Incorporating New Therapy Into Established Clinical Practice Guidelines

Authors: James M. Wooten, PharmD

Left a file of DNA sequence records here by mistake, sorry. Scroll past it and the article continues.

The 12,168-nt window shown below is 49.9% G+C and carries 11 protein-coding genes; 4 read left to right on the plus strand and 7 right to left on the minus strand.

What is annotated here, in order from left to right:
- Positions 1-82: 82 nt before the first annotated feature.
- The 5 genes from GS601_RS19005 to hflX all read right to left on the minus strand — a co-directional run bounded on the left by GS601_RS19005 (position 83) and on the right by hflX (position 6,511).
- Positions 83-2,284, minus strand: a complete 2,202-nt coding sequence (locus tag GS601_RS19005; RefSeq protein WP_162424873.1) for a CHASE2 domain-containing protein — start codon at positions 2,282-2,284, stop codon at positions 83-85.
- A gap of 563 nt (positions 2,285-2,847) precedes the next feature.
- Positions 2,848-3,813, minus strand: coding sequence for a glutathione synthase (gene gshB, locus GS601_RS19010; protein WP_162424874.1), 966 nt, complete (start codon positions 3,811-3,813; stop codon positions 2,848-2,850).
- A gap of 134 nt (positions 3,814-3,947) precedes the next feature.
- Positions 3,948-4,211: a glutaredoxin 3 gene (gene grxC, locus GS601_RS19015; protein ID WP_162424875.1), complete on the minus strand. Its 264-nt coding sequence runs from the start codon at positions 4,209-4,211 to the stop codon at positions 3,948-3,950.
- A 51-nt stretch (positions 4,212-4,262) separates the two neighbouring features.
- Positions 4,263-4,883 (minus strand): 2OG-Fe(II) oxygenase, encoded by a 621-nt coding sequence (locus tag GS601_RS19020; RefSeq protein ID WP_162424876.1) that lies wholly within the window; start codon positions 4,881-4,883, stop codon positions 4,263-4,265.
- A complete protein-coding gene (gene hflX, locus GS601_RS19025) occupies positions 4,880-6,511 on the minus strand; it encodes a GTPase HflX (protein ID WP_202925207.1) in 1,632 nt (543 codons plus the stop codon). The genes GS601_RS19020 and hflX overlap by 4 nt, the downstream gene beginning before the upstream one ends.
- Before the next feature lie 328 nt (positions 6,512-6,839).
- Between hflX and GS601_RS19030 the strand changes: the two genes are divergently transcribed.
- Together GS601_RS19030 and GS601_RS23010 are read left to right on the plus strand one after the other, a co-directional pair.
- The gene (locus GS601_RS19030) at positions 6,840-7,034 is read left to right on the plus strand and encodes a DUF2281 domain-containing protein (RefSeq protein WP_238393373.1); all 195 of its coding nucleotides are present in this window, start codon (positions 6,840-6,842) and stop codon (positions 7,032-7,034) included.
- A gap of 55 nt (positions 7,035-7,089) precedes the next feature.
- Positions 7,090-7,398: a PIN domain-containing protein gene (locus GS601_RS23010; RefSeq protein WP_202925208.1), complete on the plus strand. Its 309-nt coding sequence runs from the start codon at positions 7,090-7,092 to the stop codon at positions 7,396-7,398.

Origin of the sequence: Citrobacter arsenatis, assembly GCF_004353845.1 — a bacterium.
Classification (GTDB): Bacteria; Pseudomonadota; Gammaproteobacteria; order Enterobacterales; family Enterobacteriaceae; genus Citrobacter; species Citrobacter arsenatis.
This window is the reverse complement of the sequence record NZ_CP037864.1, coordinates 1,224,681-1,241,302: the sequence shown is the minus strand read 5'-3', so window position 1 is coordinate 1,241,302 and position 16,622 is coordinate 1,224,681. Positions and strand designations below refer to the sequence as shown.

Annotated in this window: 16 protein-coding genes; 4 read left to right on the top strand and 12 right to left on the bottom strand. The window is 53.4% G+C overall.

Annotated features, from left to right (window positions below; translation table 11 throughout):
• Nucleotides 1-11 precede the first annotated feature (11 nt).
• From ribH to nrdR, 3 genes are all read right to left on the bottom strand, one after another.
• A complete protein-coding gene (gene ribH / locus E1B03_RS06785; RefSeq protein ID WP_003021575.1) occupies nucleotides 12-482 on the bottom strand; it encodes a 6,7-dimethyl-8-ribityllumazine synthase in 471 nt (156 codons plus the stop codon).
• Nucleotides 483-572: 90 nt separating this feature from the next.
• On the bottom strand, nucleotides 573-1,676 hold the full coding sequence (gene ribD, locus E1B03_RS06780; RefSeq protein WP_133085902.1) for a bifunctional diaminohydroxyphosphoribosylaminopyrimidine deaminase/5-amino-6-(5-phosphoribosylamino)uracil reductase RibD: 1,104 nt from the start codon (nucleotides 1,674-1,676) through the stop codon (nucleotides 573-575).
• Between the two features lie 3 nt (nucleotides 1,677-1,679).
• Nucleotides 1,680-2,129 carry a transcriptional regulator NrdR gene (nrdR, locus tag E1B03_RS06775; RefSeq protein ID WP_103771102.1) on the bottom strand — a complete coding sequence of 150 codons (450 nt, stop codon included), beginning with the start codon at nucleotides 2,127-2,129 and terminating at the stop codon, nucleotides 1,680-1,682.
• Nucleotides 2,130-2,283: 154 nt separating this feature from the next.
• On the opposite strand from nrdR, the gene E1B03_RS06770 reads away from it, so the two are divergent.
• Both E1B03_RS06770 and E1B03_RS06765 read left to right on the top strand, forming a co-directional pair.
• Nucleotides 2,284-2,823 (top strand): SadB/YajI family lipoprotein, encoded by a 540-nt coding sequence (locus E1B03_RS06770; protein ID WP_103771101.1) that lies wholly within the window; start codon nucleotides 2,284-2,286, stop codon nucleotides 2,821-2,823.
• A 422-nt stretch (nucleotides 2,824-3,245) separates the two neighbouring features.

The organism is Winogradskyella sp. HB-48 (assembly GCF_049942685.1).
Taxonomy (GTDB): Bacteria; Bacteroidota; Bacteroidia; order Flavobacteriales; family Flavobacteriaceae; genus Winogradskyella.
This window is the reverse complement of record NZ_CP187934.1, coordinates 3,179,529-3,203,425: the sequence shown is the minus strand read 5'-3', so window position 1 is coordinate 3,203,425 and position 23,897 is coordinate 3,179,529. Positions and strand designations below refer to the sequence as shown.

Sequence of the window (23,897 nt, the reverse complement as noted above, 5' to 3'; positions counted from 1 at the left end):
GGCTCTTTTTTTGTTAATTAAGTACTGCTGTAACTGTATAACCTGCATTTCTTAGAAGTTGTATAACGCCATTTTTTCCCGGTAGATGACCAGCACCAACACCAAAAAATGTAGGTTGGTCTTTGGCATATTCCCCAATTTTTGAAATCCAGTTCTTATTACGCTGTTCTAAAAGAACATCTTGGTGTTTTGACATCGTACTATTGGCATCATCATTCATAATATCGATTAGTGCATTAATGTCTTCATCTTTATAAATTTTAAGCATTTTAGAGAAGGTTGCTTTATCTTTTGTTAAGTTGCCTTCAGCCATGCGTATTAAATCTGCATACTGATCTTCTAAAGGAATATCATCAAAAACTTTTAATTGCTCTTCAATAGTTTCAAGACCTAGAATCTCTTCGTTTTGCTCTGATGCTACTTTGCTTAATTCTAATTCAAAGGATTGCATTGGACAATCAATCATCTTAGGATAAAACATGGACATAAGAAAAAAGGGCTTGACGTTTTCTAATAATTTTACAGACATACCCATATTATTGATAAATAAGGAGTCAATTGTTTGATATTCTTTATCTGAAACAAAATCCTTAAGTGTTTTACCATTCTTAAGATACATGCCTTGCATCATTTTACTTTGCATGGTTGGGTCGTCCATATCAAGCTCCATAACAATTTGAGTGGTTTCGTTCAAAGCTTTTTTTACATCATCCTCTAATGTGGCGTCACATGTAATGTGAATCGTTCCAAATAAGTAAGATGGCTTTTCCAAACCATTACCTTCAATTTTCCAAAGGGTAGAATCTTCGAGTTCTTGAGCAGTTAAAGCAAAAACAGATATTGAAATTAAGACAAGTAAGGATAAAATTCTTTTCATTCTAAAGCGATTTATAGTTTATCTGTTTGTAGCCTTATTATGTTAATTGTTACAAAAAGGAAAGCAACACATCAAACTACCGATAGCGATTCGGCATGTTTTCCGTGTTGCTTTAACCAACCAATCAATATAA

In this issue of the Southern Medical Journal, McFarland et al have published a quite interesting article entitled "Place in Therapy for Liraglutide and Saxagliptin for Type 2 Diabetes."1 The authors describe and discuss the pharmacology and the utilization for these unique anti-diabetic drugs. Liraglutide, like exenatide, is a glucagon-like peptide-1 (GLP-1) receptor agonist that lowers blood sugar by potentiating glucose-mediated insulin production and reducing glucagon secretion. Normally, the secretion of the human incretin hormone GLP-1 is induced by the presence of nutrients like carbohydrates, proteins, and lipids, but these GLP-1 analogues can be used to stimulate insulin secretion by binding to the GLP-1 receptor. Saxagliptine acts by a related but different mechanism from liraglutide. Saxagliptine inhibits the enzyme dipeptidyl peptidase-4 (DPP-4), which is responsible for metabolizing the human incretin hormone GLP-1. Human incretin hormone GLP-1 normally has a half-life of less than two minutes, but in the presence of saxagliptine the GLP-1 half-life is significantly extended, thus allowing for greater stimulation of the pancreas to secrete insulin.2,3

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